An irregular tetrahedron is composed of four different triangles. Can such a tetrahedron be constructed where the side lengths are 4, 5, 6, 7, 8 and 9 units of length?
A 2 by 3 rectangle contains 8 squares and a 3 by 4 rectangle contains 20 squares. What size rectangle(s) contain(s) exactly 100 squares? Can you find them all?
Take a rectangle of paper and fold it in half, and half again, to make four smaller rectangles. How many different ways can you fold it up?
This task encourages you to investigate the number of edging pieces and panes in different sized windows.
Can you shunt the trucks so that the Cattle truck and the Sheep truck change places and the Engine is back on the main line?
Can you find six numbers to go in the Daisy from which you can make all the numbers from 1 to a number bigger than 25?
Imagine you have an unlimited number of four types of triangle. How many different tetrahedra can you make?
Find a cuboid (with edges of integer values) that has a surface area of exactly 100 square units. Is there more than one? Can you find them all?
What is the smallest cuboid that you can put in this box so that you cannot fit another that's the same into it?
10 space travellers are waiting to board their spaceships. There are two rows of seats in the waiting room. Using the rules, where are they all sitting? Can you find all the possible ways?
Do you notice anything about the solutions when you add and/or subtract consecutive negative numbers?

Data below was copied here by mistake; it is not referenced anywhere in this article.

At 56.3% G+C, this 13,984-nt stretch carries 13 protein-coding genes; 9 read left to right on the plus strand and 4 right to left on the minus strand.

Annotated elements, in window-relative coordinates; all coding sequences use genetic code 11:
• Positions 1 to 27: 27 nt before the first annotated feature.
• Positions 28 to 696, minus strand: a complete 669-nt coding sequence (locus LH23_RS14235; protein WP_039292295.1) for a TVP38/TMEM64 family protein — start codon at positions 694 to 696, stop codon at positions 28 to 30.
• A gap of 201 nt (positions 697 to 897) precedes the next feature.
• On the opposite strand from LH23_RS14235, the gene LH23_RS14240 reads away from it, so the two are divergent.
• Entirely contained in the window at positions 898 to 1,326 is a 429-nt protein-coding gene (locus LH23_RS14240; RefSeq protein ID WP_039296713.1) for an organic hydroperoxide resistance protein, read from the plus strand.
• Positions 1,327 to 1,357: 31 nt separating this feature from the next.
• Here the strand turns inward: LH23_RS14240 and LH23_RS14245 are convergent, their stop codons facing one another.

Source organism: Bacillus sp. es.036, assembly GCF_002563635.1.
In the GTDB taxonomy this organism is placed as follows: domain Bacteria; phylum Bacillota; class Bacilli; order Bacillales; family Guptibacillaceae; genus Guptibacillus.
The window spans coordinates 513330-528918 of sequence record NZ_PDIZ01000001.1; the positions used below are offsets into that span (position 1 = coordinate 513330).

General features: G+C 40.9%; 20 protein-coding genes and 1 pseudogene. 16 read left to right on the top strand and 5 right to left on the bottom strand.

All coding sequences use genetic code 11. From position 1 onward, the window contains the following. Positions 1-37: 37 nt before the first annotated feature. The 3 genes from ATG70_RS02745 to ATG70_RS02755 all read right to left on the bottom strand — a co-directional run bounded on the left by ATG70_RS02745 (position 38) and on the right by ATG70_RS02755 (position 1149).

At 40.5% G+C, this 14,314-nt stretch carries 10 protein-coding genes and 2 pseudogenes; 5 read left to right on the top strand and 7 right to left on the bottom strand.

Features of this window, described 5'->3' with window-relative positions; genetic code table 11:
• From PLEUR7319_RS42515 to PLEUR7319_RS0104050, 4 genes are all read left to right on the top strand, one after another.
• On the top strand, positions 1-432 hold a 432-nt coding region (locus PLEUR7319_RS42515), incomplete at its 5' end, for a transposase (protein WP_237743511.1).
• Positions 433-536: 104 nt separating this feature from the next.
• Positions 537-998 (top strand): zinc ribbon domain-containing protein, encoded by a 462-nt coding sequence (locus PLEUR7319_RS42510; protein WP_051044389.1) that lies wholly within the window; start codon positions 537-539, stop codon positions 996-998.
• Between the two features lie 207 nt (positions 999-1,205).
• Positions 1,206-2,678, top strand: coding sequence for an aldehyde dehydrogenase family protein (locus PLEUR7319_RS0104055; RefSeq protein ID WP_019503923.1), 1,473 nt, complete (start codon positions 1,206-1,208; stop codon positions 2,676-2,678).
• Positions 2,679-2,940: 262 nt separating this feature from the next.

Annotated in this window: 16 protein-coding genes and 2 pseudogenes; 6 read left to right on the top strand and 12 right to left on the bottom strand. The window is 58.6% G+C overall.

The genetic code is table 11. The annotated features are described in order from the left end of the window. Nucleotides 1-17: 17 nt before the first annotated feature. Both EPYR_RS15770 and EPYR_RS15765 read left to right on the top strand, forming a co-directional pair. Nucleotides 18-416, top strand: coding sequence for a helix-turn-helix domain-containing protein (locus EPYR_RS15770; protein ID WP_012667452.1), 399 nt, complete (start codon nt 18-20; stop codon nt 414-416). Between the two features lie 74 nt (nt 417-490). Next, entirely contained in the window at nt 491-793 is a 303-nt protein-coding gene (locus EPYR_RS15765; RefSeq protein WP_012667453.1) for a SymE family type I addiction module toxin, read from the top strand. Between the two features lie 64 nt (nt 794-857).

In how many ways can you fit two of these yellow triangles together? Can you predict the number of ways two blue triangles can be fitted together?
This practical challenge invites you to investigate the different squares you can make on a square geoboard or pegboard.
The NRICH team are always looking for new ways to engage teachers and pupils in problem solving. Here we explain the thinking behind maths trails.
Whenever a monkey has peaches, he always keeps a fraction of them each day, gives the rest away, and then eats one. How long could he make his peaches last for?
Can you put the numbers from 1 to 15 on the circles so that no consecutive numbers lie anywhere along a continuous straight line?
This 100 square jigsaw is written in code. It starts with 1 and ends with 100. Can you build it up?
A dog is looking for a good place to bury his bone. Can you work out where he started and ended in each case? What possible routes could he have taken?
Each of the main diagonals of this sudoku must contain the numbers 1 to 9 and each rectangle width the numbers 1 to 4.
This pair of linked Sudokus matches letters with numbers and hides a seasonal greeting. Can you find it?
Problem solving is at the heart of the NRICH site. All the problems give learners opportunities to learn, develop or use mathematical concepts and skills. Read here for more information.
Two sudokus in one. Challenge yourself to make the necessary connections.
Use the clues to find out who's who in the family, to fill in the family tree and to find out which of the family members are mathematicians and which are not.
How many different ways can you find of fitting five hexagons together? How will you know you have found all the ways?
This second Sudoku article discusses "Corresponding Sudokus" which are pairs of Sudokus with terms that can be matched using a substitution rule.